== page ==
How To: Refinance A Home Mortgage Loan
With recession biting hard, taking away job opportunities and reducing income, many people chose to take a home mortgage loan to refinance their mortgage. With interest rates that were a record low, refinancing was the route many chose to take. More than half of all applications for a home mortgage loan from mid 2009 to the early part of 2011 were for refinancing. The consideration most people make when taking a home loan is the interest rate. There are other considerations to be made though when going through the steps to refinance a mortgage, like big bank vs community lender.
Starting the process
The first step is talking to a mortgage loan officer and discussing your goals for refinancing your home mortgage loan. They will get all the information required from you that is needed for the application to be made and for you to get pre-qualified.
The loan officer will then discuss the options with you and advice you on particular loan programs. You will then choose your option and and put in a loan submission under the program you have chosen. You will be given what is known as a Good Faith Estimate. It carries details on the estimated interest rates and the costs of the loan.
Should you decide to go ahead with the loan application, an appraisal will need to be done. Lenders carry out appraisals* in order to determine the market value of your house. With most lenders, the appraisal remains valid for between 90 and 120 days.
Different loan programs for a home mortgage loan to refinance have different requirements. Depending on which one you choose, you will be required to submit documents such as pay slips, tax returns forms, statements on your current mortgage and related documents that you may be asked for.
What will happen next is that your loan officer will send the required State Disclosures for you to go through. You will need to sign these documents and if there are any co-borrowers, they will be required to sign as well. These disclosures are issued to give you information. They do not mean that you must go through with the loan.
With all the papers done and signed, your loan officer will submit your application to the lender with the supporting documents attached. The lender's underwriter then goes over your application to verify if all the criteria for the kind of loan you applied for has been satisfied. If everything is in order, loan approval is issued.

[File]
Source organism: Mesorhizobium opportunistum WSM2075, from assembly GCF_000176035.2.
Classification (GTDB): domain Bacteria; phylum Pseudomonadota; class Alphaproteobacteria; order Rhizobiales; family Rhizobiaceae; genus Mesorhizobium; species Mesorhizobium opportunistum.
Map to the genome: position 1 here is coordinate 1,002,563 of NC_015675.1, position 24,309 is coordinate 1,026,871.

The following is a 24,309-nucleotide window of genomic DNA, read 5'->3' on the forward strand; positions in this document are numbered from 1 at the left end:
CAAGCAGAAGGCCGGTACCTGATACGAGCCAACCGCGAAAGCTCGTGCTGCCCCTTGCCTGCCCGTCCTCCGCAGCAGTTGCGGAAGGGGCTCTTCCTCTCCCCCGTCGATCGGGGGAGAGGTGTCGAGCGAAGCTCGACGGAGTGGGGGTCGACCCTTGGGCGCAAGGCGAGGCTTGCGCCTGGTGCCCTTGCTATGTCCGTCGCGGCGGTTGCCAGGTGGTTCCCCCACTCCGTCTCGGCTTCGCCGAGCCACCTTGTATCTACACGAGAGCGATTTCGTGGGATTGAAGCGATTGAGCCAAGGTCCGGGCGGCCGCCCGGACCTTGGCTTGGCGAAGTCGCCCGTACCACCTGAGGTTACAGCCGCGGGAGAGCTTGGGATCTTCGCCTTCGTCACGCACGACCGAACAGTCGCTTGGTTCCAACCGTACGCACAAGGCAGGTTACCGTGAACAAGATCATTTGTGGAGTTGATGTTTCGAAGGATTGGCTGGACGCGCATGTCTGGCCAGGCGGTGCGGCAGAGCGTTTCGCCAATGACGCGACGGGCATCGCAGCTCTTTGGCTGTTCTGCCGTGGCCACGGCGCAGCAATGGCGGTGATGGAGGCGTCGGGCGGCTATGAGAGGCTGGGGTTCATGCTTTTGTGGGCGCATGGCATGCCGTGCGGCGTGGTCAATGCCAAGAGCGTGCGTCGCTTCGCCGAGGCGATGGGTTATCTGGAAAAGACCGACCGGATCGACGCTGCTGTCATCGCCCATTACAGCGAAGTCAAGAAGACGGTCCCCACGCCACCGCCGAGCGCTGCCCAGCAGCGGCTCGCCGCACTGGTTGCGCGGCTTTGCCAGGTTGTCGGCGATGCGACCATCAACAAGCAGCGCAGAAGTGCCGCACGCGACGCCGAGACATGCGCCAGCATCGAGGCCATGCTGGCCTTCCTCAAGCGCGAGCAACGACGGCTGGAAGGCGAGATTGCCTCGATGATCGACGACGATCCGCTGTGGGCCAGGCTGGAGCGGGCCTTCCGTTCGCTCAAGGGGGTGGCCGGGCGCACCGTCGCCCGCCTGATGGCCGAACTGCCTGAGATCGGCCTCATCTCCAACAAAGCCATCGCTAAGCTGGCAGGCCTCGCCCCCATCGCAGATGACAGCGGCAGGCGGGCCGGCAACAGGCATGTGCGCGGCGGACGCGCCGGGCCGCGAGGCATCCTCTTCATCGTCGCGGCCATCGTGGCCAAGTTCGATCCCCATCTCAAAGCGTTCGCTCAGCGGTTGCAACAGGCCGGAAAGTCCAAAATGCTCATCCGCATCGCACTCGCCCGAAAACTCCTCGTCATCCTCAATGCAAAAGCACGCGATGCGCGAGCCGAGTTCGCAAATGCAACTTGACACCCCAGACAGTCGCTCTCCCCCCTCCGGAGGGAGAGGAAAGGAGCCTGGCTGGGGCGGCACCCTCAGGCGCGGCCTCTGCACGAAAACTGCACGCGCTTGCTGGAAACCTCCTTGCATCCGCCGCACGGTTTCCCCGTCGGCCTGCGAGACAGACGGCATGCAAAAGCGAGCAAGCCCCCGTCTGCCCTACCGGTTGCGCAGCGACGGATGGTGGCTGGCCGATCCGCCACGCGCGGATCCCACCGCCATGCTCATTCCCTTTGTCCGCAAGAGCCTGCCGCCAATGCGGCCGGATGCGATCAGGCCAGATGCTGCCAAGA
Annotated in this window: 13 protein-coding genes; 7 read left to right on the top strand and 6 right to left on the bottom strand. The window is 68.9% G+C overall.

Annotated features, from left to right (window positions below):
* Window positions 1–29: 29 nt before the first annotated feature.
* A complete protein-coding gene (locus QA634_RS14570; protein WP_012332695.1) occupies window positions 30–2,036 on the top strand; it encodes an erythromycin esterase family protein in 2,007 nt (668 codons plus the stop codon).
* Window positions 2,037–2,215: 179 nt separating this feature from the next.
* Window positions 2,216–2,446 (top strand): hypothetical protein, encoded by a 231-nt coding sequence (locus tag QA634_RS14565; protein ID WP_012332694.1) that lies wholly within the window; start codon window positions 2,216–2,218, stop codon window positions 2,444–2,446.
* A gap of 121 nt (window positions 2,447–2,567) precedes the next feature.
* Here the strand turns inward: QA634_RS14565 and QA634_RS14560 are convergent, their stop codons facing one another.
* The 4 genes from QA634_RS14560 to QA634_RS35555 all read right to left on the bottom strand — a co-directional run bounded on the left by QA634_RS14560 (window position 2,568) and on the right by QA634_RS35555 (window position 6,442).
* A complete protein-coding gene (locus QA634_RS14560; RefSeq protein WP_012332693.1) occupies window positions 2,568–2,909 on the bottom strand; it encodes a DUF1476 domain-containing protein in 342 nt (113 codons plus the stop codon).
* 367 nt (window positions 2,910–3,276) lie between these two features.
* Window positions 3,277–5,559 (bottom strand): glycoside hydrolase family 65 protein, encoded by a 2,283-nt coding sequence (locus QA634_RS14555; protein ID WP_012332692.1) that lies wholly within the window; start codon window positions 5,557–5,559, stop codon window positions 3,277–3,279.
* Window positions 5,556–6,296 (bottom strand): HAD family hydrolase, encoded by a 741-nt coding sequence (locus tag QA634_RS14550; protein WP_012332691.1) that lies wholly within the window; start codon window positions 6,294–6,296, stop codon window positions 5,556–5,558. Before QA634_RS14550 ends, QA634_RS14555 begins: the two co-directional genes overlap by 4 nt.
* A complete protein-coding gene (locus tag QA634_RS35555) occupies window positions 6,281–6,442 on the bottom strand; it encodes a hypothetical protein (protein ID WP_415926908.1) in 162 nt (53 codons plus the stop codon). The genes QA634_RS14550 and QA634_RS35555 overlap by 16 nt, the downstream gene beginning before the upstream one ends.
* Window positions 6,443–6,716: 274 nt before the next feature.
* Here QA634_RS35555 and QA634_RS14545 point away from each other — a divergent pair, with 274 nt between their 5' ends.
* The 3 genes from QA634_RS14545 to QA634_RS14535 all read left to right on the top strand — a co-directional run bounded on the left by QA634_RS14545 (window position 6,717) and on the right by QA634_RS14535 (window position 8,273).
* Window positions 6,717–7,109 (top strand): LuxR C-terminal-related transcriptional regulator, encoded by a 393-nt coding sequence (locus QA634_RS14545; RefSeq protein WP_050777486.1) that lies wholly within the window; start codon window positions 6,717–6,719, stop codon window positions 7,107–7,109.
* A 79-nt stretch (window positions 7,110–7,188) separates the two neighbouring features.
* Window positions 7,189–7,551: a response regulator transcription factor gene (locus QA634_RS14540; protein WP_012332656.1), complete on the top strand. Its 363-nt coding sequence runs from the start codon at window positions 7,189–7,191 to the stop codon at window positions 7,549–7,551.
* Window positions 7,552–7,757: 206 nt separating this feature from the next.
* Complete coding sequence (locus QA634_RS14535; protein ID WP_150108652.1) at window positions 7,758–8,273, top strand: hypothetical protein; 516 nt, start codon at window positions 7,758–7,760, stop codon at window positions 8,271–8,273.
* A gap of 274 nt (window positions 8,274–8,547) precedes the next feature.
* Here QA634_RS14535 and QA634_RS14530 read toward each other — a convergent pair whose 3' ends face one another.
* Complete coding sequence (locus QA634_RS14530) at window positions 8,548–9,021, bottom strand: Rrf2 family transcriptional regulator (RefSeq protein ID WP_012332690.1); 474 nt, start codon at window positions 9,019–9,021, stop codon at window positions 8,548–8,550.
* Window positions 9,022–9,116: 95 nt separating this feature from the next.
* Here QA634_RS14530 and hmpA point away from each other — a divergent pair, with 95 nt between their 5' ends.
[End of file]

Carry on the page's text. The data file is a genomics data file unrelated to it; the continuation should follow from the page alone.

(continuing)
Once your application is approved, the title company will issue a final statement statement. Timelines for closing will be laid out. You will be met by a closing agent at the set time and date to go over and complete the paperwork. This could be done at your home, or at the banl or title company. You and co-borrowers, if there are any, will review the papers and sign them if you are satisfied with them. After the closing documents are signed, you will have a three-day window during which you can decide to back out. The loan will usually be processed on the fourth day after the closing papers are signed.
What not to do
With interest rates at all time low, you may be in a rush to close a refinancing deal but acting in a rush could lead you to making some costly mistakes. A common one is overstating the value of the home in order to get larger loans. An appraisal will be done by the lender and this could reflect badly on your credit worthiness.
Another common mistake is playing a waiting game and not wanting to lock in at the current low rates with the hope that they will fall even further. The US real estate is showing strong signs of recovery in most states and rates could shoot up rather than down.
Making interest rates the only or main consideration is another pitfall to avoid. Factor in everything including closing costs, lender fees and also lender reputation. Take the time to do comparison and crunch the numbers to get a clear idea of the big picture.
Something else that should not be overlooked is the option of the short term refinance home mortgage loan. The 30-year mortgage is the most common one but consider the 15 or 20 year mortgage if you can handle it. A shorter duration loan means less interest payable.
It is also important to do your homework on what is required by lenders. These days, a lot more is required in terms of documents. Recent pay slips, bank statements, W-2s from the last two years and for the self-employed, tax returns from the last two years that evidence steady income will be required.
Whether it is for a first home or to refinance, a home mortgage loan is major undertaking. Do it with a lot of consideration and after researching your options thoroughly.
*For some home mortgage loan refinancing, appraisals aren't needed. Ask your mortgage bank about this to see if your loan would qualify. It could save you a couple hundred dollars.